In poker parlance, that title makes no sense.
I know. I learned to play poker when I was five.
We grew up playing card games. Canasta, Crazy 8’s, Old Maid. Poker was just another card game.
Our favorite chip of choice was the little silver disc that was popped out of electrical outlets in new homes. Sunday afternoons we’d drive around looking for new construction to add to our pile of chips.
In poker, a pair is two of a kind.
What I’m talking about isn’t cards. It’s boys.
Grandboys to be exact.
We had the distinct privilege of having most of our girls home to celebrate Tiffany’s soon-to-come baby girl. Huck and his mom, Jillian, came from Texas. The first time he’s been able to engage his cousin, Ryken, in significant relational exchanges.
The exchanges consisted of grunts, squawks and looks of incredulity to be around someone else their size.
They’re only nine days apart in age. Twins from another mother.
They both have amazing smiles and blond hair. They both love stairs. And constant motion.
Similarities end there.
Huck is a first-born. He’s been walking since he was 11 months old. He eats sandwiches and chews food pretty well. He paces himself when eating. Every now and again he’ll store food in his cheek. A little chipmunky.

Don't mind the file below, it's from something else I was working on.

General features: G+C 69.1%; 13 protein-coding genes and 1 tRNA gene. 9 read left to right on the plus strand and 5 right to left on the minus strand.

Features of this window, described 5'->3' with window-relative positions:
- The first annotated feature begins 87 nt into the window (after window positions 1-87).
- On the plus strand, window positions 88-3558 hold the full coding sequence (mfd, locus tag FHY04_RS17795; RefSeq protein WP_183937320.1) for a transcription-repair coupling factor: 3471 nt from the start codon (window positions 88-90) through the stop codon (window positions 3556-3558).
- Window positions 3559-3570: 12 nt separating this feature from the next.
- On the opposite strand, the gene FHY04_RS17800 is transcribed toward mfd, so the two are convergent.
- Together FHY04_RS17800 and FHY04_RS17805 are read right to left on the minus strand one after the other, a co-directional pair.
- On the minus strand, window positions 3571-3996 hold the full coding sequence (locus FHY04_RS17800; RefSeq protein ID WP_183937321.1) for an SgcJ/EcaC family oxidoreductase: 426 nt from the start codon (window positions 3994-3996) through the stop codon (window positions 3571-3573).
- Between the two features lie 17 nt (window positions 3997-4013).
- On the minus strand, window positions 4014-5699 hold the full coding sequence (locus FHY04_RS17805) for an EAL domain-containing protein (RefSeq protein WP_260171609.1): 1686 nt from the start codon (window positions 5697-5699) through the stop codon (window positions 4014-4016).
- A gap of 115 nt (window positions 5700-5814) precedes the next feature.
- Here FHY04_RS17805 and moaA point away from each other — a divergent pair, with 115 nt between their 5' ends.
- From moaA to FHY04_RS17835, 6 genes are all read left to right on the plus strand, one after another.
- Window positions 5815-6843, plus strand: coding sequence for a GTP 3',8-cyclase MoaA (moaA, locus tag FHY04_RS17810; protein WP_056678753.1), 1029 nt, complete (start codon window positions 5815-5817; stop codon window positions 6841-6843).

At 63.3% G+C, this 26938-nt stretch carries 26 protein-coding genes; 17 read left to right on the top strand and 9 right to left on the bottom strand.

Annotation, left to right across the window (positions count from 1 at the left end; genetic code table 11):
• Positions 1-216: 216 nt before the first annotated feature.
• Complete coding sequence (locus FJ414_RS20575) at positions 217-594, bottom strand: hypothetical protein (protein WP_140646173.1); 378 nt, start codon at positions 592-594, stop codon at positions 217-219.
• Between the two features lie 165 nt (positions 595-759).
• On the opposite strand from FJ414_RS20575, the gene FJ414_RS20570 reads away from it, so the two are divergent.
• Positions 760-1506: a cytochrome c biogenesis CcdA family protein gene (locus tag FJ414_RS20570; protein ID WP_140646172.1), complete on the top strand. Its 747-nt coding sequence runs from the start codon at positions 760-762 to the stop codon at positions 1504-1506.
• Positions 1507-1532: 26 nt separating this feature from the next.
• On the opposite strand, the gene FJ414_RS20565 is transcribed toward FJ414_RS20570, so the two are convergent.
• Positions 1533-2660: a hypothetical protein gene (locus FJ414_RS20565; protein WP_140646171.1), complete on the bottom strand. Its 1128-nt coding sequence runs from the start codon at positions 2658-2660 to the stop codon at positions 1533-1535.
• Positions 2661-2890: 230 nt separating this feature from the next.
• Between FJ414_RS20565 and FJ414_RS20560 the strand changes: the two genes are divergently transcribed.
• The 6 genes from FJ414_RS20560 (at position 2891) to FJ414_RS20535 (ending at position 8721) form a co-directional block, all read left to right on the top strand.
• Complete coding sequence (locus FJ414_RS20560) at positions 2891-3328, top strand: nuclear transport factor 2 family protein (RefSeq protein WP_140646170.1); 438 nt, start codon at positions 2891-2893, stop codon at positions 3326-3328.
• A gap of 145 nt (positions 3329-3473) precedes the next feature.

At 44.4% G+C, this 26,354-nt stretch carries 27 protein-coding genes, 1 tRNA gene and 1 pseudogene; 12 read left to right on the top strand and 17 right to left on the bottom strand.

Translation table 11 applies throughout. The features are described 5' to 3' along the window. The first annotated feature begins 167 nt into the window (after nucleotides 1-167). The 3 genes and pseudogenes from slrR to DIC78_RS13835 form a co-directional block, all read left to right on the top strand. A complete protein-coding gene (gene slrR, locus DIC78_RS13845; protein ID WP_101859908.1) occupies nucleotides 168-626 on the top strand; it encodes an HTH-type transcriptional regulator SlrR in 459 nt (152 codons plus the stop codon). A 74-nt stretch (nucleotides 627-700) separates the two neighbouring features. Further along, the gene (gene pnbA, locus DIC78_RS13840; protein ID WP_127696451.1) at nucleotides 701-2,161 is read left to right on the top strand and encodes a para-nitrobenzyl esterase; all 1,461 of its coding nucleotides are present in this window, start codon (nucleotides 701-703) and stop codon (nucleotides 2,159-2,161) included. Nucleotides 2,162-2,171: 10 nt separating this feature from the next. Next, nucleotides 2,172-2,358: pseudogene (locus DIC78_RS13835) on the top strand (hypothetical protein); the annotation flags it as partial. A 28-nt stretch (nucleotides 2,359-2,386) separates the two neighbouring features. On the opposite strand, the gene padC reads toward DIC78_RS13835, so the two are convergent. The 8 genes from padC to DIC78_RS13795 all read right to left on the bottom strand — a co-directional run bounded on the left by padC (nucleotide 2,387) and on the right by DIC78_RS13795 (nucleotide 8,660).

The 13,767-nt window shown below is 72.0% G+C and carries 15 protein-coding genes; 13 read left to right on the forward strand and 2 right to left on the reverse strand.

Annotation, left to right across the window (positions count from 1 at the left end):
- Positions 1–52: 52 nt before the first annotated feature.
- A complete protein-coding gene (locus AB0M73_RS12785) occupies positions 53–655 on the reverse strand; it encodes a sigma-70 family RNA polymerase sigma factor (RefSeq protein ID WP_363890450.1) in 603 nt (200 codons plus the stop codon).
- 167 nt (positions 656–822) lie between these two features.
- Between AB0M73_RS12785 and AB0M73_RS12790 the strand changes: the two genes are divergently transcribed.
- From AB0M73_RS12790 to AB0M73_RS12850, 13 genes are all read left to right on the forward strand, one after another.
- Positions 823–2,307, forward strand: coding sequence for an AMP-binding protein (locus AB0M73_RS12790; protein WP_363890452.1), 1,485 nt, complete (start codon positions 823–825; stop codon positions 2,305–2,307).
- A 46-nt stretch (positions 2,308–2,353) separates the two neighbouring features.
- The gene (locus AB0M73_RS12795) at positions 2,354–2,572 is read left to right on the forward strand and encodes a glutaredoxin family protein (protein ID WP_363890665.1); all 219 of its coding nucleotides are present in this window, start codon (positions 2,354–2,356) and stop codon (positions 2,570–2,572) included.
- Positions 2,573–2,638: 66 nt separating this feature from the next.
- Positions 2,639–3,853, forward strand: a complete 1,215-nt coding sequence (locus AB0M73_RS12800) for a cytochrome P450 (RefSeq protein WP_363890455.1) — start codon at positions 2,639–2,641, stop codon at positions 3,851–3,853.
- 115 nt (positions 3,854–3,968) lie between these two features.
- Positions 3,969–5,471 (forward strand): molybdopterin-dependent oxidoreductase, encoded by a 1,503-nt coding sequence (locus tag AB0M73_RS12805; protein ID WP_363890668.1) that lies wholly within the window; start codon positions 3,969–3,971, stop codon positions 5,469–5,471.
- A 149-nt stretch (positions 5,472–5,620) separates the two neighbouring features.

Ryken is a fifth-born. He gets carried wherever he or anyone else wants him to go. He has no need to walk. He could care less. He chews his food but often neglects to swallow. He puts everything into his mouth at once. Like a puppy afraid the big dog will take his food from him.
They’re two of a kind. Similar, but not the same. It’s the gene pool. The Rogers’ effect imprints itself indelibly.
They’re a microcosm of people in general.
We’re all part of the family of man. Made in the image of God–whether you believe that or not.
With similarities that irrevocably mark us as related. No matter our ethnicity, color, continent or language.
All of us are born into a broken world. With hearts that yearn for hope and heaven. For something better.
All of us undermine our hope with our own brokenness. With our inability to do life right. To be perfect.
That’s why Jesus came. To offer us His best. His perfection to cover our brokenness. His light to shine through our darkness.
We’re different, but the same. No matter our story. No matter our heritage. No matter our address.
We need hope.
“Jesus told him, ‘I am the Way, the Truth and the Life. No one can come to the Father except through Me.’” John 14:6
We need life. Real life. Life bigger than a next paycheck or the challenges we won’t face or pain that exists in our lives.
Jesus offers life. No strings attached. Just believe.
Then He links us to Him in love.
A stronger bond than two little guys on the same family tree.
I’ll gladly play that hand.
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